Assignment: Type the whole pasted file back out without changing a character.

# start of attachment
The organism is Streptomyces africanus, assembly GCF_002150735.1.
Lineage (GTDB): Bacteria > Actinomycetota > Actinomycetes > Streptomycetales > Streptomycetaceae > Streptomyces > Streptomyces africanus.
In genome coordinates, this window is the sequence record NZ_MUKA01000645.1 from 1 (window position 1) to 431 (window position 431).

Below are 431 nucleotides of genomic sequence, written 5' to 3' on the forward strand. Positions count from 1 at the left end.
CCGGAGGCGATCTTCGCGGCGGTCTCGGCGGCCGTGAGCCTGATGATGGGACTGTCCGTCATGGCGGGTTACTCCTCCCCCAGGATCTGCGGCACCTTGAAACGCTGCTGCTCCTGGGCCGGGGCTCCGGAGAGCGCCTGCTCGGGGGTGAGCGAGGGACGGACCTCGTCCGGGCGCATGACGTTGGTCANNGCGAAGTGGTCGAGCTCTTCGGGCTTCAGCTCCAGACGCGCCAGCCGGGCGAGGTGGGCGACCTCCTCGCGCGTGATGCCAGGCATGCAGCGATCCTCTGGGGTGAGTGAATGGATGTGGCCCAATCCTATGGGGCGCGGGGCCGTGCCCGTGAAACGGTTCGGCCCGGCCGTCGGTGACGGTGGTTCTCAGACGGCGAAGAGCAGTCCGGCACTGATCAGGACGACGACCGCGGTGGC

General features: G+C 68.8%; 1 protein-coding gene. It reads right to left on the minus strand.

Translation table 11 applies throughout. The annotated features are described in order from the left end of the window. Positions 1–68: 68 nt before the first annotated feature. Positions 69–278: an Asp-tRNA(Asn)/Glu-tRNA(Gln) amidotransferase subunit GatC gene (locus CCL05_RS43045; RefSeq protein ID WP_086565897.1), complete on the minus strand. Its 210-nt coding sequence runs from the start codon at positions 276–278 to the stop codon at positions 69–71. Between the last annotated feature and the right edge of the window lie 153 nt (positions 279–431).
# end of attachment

The organism is Streptomyces africanus, assembly GCF_002150735.1.
Lineage (GTDB): Bacteria > Actinomycetota > Actinomycetes > Streptomycetales > Streptomycetaceae > Streptomyces > Streptomyces africanus.
In genome coordinates, this window is the sequence record NZ_MUKA01000645.1 from 1 (window position 1) to 431 (window position 431).

Below are 431 nucleotides of genomic sequence, written 5' to 3' on the forward strand. Positions count from 1 at the left end.
CCGGAGGCGATCTTCGCGGCGGTCTCGGCGGCCGTGAGCCTGATGATGGGACTGTCCGTCATGGCGGGTTACTCCTCCCCCAGGATCTGCGGCACCTTGAAACGCTGCTGCTCCTGGGCCGGGGCTCCGGAGAGCGCCTGCTCGGGGGTGAGCGAGGGACGGACCTCGTCCGGGCGCATGACGTTGGTCANNGCGAAGTGGTCGAGCTCTTCGGGCTTCAGCTCCAGACGCGCCAGCCGGGCGAGGTGGGCGACCTCCTCGCGCGTGATGCCAGGCATGCAGCGATCCTCTGGGGTGAGTGAATGGATGTGGCCCAATCCTATGGGGCGCGGGGCCGTGCCCGTGAAACGGTTCGGCCCGGCCGTCGGTGACGGTGGTTCTCAGACGGCGAAGAGCAGTCCGGCACTGATCAGGACGACGACCGCGGTGGC

General features: G+C 68.8%; 1 protein-coding gene. It reads right to left on the minus strand.

Translation table 11 applies throughout. The annotated features are described in order from the left end of the window. Positions 1–68: 68 nt before the first annotated feature. Positions 69–278: an Asp-tRNA(Asn)/Glu-tRNA(Gln) amidotransferase subunit GatC gene (locus CCL05_RS43045; RefSeq protein ID WP_086565897.1), complete on the minus strand. Its 210-nt coding sequence runs from the start codon at positions 276–278 to the stop codon at positions 69–71. Between the last annotated feature and the right edge of the window lie 153 nt (positions 279–431).